the movement of tue stars, ascertained th
prio.l8 of th1 plsneis, aud were aniieipat
ing I y cor jecturo the great discoveries of
G' psrnicus. ihe mud cities of tho ol
wor!i were chanced to marble. Greek art.
Gre k literature, Greek enlightenment fol
lowed lu the track. Cato thought it "bet
ter to be a good husband than a great Sen
ator." Uutthe KomatiS thought it better
tu b rich. And eo bad men got power,
that the might get money, and got money
tbit ihej m'ght get brutal plejsures. I3
t.id i y the old Roman Republic began to
declino. Its principles and convictions, its
virtue and habits gave way before luxury
and sttiushnees. It was the assassination
of the He-public that saved the S:a e.
Our own growth as a nation lias been
oven more rapid than that of Rome.
With n the list hundred years wo have
mori' than trebled our territory, pirtly bj
conquest, but chielly by purchase. In pop
ulation, we have Increased from three to
nearly forty millions. In resources, we
have rushed with railway velocity from
povery to wealth. Greece grew rich very
fast aiier her Asiatic conquests of Alexan
der. Rome also grew rich very fast after
her conquests in the Orient. But wo have
outelripped them both. Our national
wealth is immense; and thero are many
private fortunes in the country which are
gigantic. Industry and economy cvery
whTs prevail And s'lll the tide of our
c mmercial prosperity goes rising and roll
ing on. 'Ihe English nation is no doubt
rienrr than our cvvo; richer in its concen
trated capital, richer in its resource; but
not so rich, by a great deal, in tho numeri
cal proportion ot its moneyed men, nor In
its averaga oi popular lunu anu corape-
Besides tho material . eilth, the knowl
edge. outward things at.a the command
of ufclnral fenns pre progressing really with
6lep3 rapid, steady, and indeed gigantic.
Knowled :e comes" if "wisdom liug'irs."
The numuer of thoso who ciAim to taink
and judge for themselves is immensely
multiplied; wonderful discoveries are being
made, and mcst Ingenious Inventions, bo'th
beau-iful and useful, sro being contrived.
It is Interesting to observe the cheeiful
alsc ity with which men of f cienca are ever
prop smg grand schemes to bri-'se over
the distiiices on our globe. Matt. Steph
enson, and Wheatstone, already, and while
their discoveries are in their infancy, h ve
altered the relations of every country in the
world wiih its neighbors. Whether it be
to couneci the ocean barriers between con
tineL.s, which nature seemed to have rais
ed for eversial separation, into easily travel
led lnsiliwa'.s, or to liumel through tho
Alps, -r untier tbe Straits of Dover, or cut
canals ihroun the Isthmuses which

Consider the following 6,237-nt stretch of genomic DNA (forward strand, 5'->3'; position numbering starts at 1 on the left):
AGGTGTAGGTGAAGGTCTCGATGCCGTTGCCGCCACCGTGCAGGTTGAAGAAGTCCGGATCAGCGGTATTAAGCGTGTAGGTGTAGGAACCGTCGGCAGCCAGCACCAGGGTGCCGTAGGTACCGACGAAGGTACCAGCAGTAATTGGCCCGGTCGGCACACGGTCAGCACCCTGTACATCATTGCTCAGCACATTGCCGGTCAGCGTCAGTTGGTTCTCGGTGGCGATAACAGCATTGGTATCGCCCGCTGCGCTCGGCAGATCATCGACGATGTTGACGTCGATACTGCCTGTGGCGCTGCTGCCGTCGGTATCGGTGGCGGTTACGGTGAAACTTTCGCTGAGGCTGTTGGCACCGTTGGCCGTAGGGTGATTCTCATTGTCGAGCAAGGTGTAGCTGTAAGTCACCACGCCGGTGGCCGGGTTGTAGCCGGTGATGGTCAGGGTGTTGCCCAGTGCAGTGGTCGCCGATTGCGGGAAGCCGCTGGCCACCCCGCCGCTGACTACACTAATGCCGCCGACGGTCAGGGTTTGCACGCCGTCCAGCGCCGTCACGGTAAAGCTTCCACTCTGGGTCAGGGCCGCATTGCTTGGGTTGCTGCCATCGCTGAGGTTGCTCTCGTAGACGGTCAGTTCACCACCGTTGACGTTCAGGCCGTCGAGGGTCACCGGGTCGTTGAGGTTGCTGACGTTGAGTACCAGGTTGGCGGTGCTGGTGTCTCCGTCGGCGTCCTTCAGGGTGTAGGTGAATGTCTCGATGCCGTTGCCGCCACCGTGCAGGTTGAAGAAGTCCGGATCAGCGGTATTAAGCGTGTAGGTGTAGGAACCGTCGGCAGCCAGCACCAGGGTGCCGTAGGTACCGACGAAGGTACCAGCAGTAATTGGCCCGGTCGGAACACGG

couufcc. th.i "Northern and Southern
halves, of the Ola and Now world, or lay
telegr, h cabl -s under tne Atlantic and Pa
cific tn.'ro is i.;jpareinly no limit to the fer
uu v i" the inventive uj'.-.j. Distance,
once i mo-it iroubiesome of ledities, ha
coosed o exist. Electa je threads uui etli;
nat'tono, and from city to city, from countrv
U)touuwy, from continent to contlnent,tho
elcciilc wire Cashes forth our thought with.
the teenracy and swiftness of a mental fac
ulty. We are daily discovering and largely
levuopiug jitsw, ueius ui mineral wealth.
New lines of traffic are lb. rapid progress
auu pronuse great inmgs ior tne land. As
a people we am intensely toateriiJ, The
loudest tellr Is of. railways; and
Bieamooais, ana telegraphs; of grass,
and corn, and cotton; of gold, and silver
and copper, andiron, and i- nt m.
machinery, and fabrics; of stocks, and o'f
"uu u uouoi; raucn of this is unavoid
able; much ofit is even commendable. Our
umsieenm century is tho century of dis-
wrciraauu inventions, we meet them
wherever wo co. Indeed. It. rnatr iwn
Trlilchway wo turn our" eyes, wealth of ab
lervation and brilliance cf discovery on
every jsiuq encounter us. Whether we
raise our thoughts to the sidereal heavens,
to the countless throng of suns and sys
tems, of constellations and finnanibnts, with
an me immensity nayond, or descend to
the rocky tablets of earth, and read the
unaxpectediStories of creation, wisdom, and
munificence, ante-dating tne birth of nun,
which have been .beard rom the sepulchres
of worlds long since ceased to be, or whether
we examine the dazzling experiments of
Davy, or Faraday's brilliant researches, or
toil with Bnckland and Lyell, land Hitch
cock and Miller, we would be ""justified in
declaring that, there never was a time when
scienca was more wealthy, or the stimula
ted mind, of man more certain of discover
ing yet greater things.
And if, from such pursuits, we turn onr
attention to the educational and eccleslasti-
cal machinery of tho country, hsvo we not
much to felicitato ourselves upon, and be
thankful for? A nation is but the aggregate
of the individuals of which it is composed.
vvnen maivmuais grow up ignorant ana In